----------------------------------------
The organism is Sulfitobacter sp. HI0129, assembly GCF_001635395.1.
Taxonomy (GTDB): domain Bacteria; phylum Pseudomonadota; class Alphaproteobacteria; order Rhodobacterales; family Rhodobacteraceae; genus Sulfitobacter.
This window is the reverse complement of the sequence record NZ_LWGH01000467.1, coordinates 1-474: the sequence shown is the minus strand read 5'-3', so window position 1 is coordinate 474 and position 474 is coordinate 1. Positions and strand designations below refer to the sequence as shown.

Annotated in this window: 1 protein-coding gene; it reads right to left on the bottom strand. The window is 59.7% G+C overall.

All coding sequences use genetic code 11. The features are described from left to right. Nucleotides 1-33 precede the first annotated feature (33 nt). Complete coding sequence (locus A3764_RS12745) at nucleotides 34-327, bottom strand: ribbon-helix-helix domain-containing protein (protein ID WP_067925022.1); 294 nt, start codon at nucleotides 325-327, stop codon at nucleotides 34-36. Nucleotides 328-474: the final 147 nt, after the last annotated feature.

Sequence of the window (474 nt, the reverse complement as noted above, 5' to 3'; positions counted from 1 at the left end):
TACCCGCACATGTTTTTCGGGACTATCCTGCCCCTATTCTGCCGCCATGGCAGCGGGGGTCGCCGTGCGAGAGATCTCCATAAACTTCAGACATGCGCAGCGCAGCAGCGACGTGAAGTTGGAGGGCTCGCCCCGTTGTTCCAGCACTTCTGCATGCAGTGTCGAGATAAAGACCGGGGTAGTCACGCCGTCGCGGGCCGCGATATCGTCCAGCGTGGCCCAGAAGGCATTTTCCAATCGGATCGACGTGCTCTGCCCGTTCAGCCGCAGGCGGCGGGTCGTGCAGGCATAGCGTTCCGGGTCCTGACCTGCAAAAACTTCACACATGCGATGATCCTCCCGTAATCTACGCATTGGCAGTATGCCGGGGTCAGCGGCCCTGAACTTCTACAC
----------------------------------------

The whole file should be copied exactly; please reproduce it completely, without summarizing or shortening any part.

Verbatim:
The organism is Sulfitobacter sp. HI0129, assembly GCF_001635395.1.
Taxonomy (GTDB): domain Bacteria; phylum Pseudomonadota; class Alphaproteobacteria; order Rhodobacterales; family Rhodobacteraceae; genus Sulfitobacter.
This window is the reverse complement of the sequence record NZ_LWGH01000467.1, coordinates 1-474: the sequence shown is the minus strand read 5'-3', so window position 1 is coordinate 474 and position 474 is coordinate 1. Positions and strand designations below refer to the sequence as shown.

Annotated in this window: 1 protein-coding gene; it reads right to left on the bottom strand. The window is 59.7% G+C overall.

All coding sequences use genetic code 11. The features are described from left to right. Nucleotides 1-33 precede the first annotated feature (33 nt). Complete coding sequence (locus A3764_RS12745) at nucleotides 34-327, bottom strand: ribbon-helix-helix domain-containing protein (protein ID WP_067925022.1); 294 nt, start codon at nucleotides 325-327, stop codon at nucleotides 34-36. Nucleotides 328-474: the final 147 nt, after the last annotated feature.

Sequence of the window (474 nt, the reverse complement as noted above, 5' to 3'; positions counted from 1 at the left end):
TACCCGCACATGTTTTTCGGGACTATCCTGCCCCTATTCTGCCGCCATGGCAGCGGGGGTCGCCGTGCGAGAGATCTCCATAAACTTCAGACATGCGCAGCGCAGCAGCGACGTGAAGTTGGAGGGCTCGCCCCGTTGTTCCAGCACTTCTGCATGCAGTGTCGAGATAAAGACCGGGGTAGTCACGCCGTCGCGGGCCGCGATATCGTCCAGCGTGGCCCAGAAGGCATTTTCCAATCGGATCGACGTGCTCTGCCCGTTCAGCCGCAGGCGGCGGGTCGTGCAGGCATAGCGTTCCGGGTCCTGACCTGCAAAAACTTCACACATGCGATGATCCTCCCGTAATCTACGCATTGGCAGTATGCCGGGGTCAGCGGCCCTGAACTTCTACAC